Wine & Spirits: Toast to Tempranillo Day

by WL Author

Uncork a bottle of Spain’s celebrated varietal on November 14.

By Kelly A. Magyarics

Tapena makes a fun, fruity Tempranillo. Photo courtesy of Tapena.

Tapena makes a fun, fruity Tempranillo. (Courtesy photo)

If you have ever enjoyed a glass of red Rioja or Ribera Del Duero, then you’ve most likely been drinking Tempranillo (perhaps in combination with other grapes like Garnacha). If (like me) you are a red wine lover craving an old world, fruit-meets-earth wine that finishes dry and is a versatile food partner, then today’s the day to celebrate the grape that is that and so much more. Referred to as Spain’s “noble grape,” Tempranillo is touted as the fourth most widely planted varietal in the world, with more than 60 names in Spain including Tinto Fino, Tinta de Toro and Cencibel. “Tempranillo” is derived from the Spanish word for early, as this is a grape that tends to ripen earlier than other varietals. It’s also very versatile, capable of producing young, vibrant, fruity wines as well as elegant, complex examples that can age 20 years or more.

International Tempranillo Day was started in 2011 by TAPAS (Tempranillo Advocates Producers and Amigos Society) to celebrate the growing appreciation of this popular grape. Winemakers outside of Spain are also embracing it; today it’s also produced in California, Oregon, Argentina and Chile, to name a few. But most critics would agree that Tempranillo is most expressive in its native Spain. Here are a few bottles to uncork today (and on every day, of course), along with a few food pairings to pique your palate. If you find yourself enjoying some Tempranillo today, share your sips on social media with the hashtags #TempranilloDay, #Tempranillo or #RiojaBuzz.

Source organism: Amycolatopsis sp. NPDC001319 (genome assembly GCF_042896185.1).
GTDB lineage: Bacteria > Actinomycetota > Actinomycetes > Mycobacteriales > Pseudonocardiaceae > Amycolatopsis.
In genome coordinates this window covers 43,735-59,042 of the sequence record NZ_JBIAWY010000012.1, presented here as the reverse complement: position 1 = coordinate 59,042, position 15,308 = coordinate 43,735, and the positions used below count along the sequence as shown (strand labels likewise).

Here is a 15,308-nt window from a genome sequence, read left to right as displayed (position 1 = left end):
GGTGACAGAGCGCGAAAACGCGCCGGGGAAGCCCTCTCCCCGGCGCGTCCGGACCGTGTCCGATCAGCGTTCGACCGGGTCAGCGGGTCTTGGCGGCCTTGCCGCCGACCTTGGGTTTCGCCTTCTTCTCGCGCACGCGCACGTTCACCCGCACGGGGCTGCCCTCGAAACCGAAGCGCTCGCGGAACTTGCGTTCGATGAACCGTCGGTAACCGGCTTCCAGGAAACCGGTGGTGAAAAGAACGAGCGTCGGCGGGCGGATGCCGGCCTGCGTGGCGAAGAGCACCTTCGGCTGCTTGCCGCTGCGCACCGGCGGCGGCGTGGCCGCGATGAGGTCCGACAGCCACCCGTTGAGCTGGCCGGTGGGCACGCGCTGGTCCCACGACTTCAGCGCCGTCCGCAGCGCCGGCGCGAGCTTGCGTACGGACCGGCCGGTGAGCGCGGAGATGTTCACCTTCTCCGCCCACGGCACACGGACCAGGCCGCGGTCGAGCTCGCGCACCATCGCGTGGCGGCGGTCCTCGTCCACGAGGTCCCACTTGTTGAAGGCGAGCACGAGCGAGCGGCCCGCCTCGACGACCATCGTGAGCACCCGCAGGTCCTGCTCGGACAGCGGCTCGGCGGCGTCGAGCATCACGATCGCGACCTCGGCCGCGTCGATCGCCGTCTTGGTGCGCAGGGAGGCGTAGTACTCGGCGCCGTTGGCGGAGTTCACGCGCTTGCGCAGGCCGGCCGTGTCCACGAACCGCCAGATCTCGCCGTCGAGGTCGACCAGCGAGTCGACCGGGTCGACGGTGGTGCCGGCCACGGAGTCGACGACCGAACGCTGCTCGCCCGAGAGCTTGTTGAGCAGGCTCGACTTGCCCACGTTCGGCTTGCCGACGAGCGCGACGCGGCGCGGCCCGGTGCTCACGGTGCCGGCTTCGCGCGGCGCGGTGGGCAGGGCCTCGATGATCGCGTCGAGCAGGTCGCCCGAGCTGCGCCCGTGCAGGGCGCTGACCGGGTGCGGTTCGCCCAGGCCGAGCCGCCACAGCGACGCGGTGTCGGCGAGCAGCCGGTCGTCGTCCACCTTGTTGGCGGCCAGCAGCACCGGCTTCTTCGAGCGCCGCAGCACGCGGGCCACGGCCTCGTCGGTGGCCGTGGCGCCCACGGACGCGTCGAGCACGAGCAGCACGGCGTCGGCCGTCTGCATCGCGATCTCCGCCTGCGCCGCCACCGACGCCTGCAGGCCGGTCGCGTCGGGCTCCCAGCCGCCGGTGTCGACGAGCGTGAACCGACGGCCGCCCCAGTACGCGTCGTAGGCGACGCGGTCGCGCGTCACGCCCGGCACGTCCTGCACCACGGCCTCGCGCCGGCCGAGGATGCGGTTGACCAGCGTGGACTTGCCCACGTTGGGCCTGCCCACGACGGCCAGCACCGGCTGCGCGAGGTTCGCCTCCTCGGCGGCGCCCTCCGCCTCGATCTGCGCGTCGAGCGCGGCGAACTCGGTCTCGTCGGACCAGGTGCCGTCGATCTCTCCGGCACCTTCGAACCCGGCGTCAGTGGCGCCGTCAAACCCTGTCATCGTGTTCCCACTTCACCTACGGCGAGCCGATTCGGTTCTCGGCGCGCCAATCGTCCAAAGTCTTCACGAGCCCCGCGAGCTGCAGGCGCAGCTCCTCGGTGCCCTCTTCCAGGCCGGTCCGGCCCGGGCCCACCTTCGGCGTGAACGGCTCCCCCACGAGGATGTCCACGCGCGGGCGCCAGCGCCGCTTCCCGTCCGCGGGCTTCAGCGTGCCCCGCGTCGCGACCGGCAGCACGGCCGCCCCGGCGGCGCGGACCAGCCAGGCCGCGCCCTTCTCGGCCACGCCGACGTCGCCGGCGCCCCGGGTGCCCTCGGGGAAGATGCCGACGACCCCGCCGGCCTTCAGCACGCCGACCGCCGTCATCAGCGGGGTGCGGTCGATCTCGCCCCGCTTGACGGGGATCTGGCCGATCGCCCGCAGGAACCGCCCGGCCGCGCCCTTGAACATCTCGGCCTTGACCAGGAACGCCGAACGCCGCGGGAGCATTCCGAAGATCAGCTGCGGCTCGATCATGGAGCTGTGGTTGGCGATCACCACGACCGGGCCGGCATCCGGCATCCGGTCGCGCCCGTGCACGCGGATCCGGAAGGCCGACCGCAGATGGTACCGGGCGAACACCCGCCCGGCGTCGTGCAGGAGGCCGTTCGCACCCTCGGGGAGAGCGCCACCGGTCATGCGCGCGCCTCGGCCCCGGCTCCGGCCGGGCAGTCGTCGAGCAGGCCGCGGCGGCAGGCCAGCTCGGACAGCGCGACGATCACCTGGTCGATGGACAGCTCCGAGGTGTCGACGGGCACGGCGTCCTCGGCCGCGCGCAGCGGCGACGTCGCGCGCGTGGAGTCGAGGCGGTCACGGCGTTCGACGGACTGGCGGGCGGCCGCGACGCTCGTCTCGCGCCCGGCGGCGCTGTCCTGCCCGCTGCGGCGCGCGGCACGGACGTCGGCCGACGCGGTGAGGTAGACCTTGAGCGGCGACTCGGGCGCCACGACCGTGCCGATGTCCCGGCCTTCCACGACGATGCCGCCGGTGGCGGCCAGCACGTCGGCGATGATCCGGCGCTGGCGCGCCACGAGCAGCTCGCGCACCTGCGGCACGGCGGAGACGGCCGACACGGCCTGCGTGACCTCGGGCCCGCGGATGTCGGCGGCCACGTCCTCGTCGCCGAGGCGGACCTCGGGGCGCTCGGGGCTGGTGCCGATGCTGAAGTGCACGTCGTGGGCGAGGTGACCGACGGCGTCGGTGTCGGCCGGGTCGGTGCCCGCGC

Tapeña Tempranillo from Tierra de Castilla ($10) Super young and fruity, this wine is bursting with juicy red fruit and a touch of cocoa. I’d serve it with roast chicken, tapas or other hard cheeses and dried fruit. The producers refer to this wine as “Pinot Noir in blue jeans”: I’d call it Tempranillo on training wheels. To me, the wine smells and tastes like it could have undergone carbonic maceration (the same process as Beaujolais Nouveau). Drink this one now rather than sticking it on the shelf.

Valdubón Cosecha ($15) With tart raspberries and cherries, low tannins and a balanced, medium-bodied finish, this is an easy-drinking Tempranillo produced in the Ribera del Duero region. It’s ready to drink now, but you can also easily cellar it for a few years. Try it with grilled lamb chops, braised short ribs and stews.

Valdubon Cosecha is balanced, with tart fruit and low tannins. Photo courtesy of Valdubon.

Valdubon Cosecha is balanced, with tart fruit and low tannins. (Courtesy photo)

2008 VAZA Crianza ($15) Woody and earthy, everything I look for in a Spanish red. This Rioja Crianza shows red currants and cherries and some spice like pepper. The palate is incredibly balanced for its price point, with ripe, approachable tannins and a hint of vanilla and cinnamon. I loved it with Boeuf Bourguignon.

Vaza Crianza appeals to those who like woody, cry, earthy Tempranillos. Photo courtesy of Vaza.

Vaza Crianza appeals to those who like woody, dry, earthy Tempranillos. (Courtesy photo)


Kelly Magyarics, DWS, is a wine and spirits writer, and wine educator, in the Washington, D.C. area. She can be reached through her website,, or on Twitter and Instagram @kmagyarics.

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